A frequent term used in the fire service is a firehouse lawyer. Generally, these are individuals with a lot of opinions but lacking in a law degree. On the other hand, there are many individuals in the fire service who have sought a law degree and are functioning attorneys. The purpose of this column is to draw a distinction between the pejorative term and that of a real attorney. We need to know the difference. Secondarily, there are certain legal concepts that every fire officer should be aware of because they affect day-to-day interactions in the fire station.
Practicing attorneys have an education in the basic tenets of the law. They are bound by a set of ground rules that determine the process used to resolve conflict using litigation. A firehouse lawyer may have a great deal of experience in expressing opinion but may or may not possess the skillset to use the ground rules effectively.
Even a firehouse lawyer must understand the basic ground rules of the legal system and must have learned to use that information in coping with change in the fire service.
Rules of engagement (ROE): Rules or directives to an organization (including individuals) that define the circumstances, conditions, degree, and way the use of force, or actions which might be construed as provocative, may be applied.
Standard of care: Watchfulness, attention, caution, and prudence that a reasonable person in the circumstances would exercise. If a person’s actions do not meet this standard of care then his acts fail to meet the duty of care that all people have toward others. Failure to meet the standard is negligence, and any resulting damages may be claimed in a lawsuit by the injured party. The problem is that the “standard” is often a subjective issue.
Benign neglect: A policy or attitude of ignoring a situation instead of assuming responsibility for improving it.
Liability: A term that describes the condition of being actually or potentially subject to a legal obligation.
Primary liability: An obligation for which a person is directly responsible; it is distinguished from secondary liability, which is the responsibility of another if the party directly responsible fails or refuses to satisfy his obligation.
Joint and several liability: Joint liability is an obligation for which more than one person is responsible. Joint and several liability refers to the status of those who are responsible together as one unit as well as individually for their conduct. The person who has been harmed can institute a lawsuit and recover from any or all the wrongdoers but cannot receive double compensation.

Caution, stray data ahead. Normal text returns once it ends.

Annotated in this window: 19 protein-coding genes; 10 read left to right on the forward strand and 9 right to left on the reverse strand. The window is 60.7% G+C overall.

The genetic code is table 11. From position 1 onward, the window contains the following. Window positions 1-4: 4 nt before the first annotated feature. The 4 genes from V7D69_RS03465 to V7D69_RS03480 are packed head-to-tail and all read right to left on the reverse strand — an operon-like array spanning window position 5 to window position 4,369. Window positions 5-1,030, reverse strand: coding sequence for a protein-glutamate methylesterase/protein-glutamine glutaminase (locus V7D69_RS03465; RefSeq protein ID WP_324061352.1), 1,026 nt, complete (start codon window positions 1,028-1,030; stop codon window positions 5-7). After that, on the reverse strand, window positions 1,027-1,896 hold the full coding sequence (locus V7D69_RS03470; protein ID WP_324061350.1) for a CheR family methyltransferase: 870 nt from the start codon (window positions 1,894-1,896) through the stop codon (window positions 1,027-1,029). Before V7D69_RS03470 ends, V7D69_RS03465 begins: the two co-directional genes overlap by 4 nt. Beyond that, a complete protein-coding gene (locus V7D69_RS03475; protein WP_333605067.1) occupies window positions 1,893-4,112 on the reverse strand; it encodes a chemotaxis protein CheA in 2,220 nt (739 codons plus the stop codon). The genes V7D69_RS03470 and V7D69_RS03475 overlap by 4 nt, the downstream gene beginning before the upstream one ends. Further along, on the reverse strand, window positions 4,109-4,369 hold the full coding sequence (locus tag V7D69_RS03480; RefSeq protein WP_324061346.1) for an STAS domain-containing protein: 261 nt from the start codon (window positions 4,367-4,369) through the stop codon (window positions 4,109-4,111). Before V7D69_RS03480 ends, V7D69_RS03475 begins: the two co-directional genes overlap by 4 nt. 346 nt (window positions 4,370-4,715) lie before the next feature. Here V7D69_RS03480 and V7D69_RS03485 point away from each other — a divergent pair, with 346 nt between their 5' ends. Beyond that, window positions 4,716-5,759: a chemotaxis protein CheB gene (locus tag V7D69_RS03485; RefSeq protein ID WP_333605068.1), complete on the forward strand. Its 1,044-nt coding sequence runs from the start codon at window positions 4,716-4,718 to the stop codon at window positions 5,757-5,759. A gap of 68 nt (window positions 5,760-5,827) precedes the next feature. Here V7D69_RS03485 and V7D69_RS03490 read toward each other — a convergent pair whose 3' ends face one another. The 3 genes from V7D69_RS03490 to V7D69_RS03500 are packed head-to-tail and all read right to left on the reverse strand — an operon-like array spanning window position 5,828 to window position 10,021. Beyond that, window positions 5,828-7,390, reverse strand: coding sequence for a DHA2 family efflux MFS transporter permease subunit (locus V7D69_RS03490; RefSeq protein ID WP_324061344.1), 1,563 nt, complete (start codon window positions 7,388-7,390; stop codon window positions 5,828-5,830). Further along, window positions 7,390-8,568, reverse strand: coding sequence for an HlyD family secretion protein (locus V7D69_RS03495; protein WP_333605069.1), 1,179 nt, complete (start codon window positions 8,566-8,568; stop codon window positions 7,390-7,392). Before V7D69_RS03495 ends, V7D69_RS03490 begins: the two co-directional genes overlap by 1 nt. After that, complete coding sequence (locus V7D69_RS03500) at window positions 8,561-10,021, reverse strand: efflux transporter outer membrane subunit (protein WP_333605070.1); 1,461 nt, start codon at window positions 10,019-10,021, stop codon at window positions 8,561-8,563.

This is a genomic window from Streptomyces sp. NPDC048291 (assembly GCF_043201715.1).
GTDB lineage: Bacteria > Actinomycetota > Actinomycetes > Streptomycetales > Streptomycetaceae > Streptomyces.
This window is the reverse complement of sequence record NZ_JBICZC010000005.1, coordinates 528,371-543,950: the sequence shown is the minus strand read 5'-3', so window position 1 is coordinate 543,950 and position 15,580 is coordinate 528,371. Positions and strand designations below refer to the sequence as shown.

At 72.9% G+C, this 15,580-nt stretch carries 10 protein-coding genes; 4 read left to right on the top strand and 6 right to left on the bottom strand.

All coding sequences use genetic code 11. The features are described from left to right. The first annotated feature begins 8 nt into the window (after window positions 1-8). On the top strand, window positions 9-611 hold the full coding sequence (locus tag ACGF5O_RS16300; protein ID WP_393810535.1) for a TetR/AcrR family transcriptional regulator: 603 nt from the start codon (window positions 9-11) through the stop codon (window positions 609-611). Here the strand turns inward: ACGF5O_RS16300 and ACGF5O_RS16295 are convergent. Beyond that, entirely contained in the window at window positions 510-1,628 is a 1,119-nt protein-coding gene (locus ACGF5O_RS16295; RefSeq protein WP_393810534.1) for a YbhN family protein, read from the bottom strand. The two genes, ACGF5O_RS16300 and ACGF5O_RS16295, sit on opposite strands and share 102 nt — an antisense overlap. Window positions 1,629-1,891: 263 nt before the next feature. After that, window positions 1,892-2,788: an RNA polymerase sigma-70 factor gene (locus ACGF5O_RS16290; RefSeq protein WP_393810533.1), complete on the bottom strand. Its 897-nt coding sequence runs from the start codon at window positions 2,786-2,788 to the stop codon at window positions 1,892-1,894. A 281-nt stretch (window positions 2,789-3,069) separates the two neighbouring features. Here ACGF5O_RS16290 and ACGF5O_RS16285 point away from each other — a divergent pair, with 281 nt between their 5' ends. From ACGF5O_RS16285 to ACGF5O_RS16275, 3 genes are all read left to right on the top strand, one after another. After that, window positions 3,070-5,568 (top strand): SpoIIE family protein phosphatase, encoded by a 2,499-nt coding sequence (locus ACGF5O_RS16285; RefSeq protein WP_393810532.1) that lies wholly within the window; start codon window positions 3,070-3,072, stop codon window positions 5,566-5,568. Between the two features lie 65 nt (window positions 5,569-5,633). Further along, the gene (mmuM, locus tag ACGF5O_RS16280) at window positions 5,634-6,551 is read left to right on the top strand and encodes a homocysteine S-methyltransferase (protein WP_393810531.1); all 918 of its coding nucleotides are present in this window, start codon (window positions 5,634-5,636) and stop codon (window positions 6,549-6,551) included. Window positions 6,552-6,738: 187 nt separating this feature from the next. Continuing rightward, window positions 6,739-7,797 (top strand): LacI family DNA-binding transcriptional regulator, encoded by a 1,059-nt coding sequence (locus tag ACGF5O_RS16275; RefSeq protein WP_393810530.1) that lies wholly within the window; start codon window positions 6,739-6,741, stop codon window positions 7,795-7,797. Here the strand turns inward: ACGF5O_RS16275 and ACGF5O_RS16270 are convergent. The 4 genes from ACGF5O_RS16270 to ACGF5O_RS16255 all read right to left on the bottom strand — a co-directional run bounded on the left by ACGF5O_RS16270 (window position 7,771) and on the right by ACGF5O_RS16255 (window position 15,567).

Contingent liability: Liabilities that may be incurred by an entity depending on the outcome of a future event, such as a court case.
Negligence: A failure to exercise the care that a reasonably prudent person would exercise in like circumstances.
Act and omissions: An omission is a failure to act; it generally attacks different legal consequences from positive contact. In the criminal law, an omission will constitute an action or conduct that is a constitute element of a crime, as opposed to the mental state of the accused, and give rise to liability only when the law imposes a duty to act.
Probable cause: Apparent facts discovered through logical inquiry that would lead a reasonably intelligent and prudent person to believe that an accused person has committed a crime, thereby warranting his prosecution, or that a cause of action has accrued, justifying a civil lawsuit.
Due process: Legal fairness, legal safeguards, protection against deprivations, protection guarantees, protection of deprivation of accepted legal principle—fundamental fairness.
Which term from the above list can create the most problems for you as a fire officer? The answer may be found in any one of them. This is where lawsuits come from in the fire service. When individuals act contradictory to these definitions, lawsuits can emerge. While it is not anticipated that the average person is going to generate a lawsuit, it is the role of the fire officer that your behavior should be exemplary and eliminate causes for litigation. Unnecessary lawsuits are an expense to an organization that disrupts the organizations achievement of adequate funding.
The better company officers understand these basic legal terms and base their behavior on appropriate legal action, the less likely litigation will emerge from the fire station. To reuse Benjamin Franklin’s adage, “An ounce of prevention is worth a pound of cure.”
Ronny J. Coleman is a retired state fire marshal for the State of California. He has achieved chief officer designation at both the state and national levels. Coleman has a master of arts degree in vocational education, a bachelor of science degree in political science, and an associate of arts degree in fire science. He is president of Fireforceone, a consulting firm in California.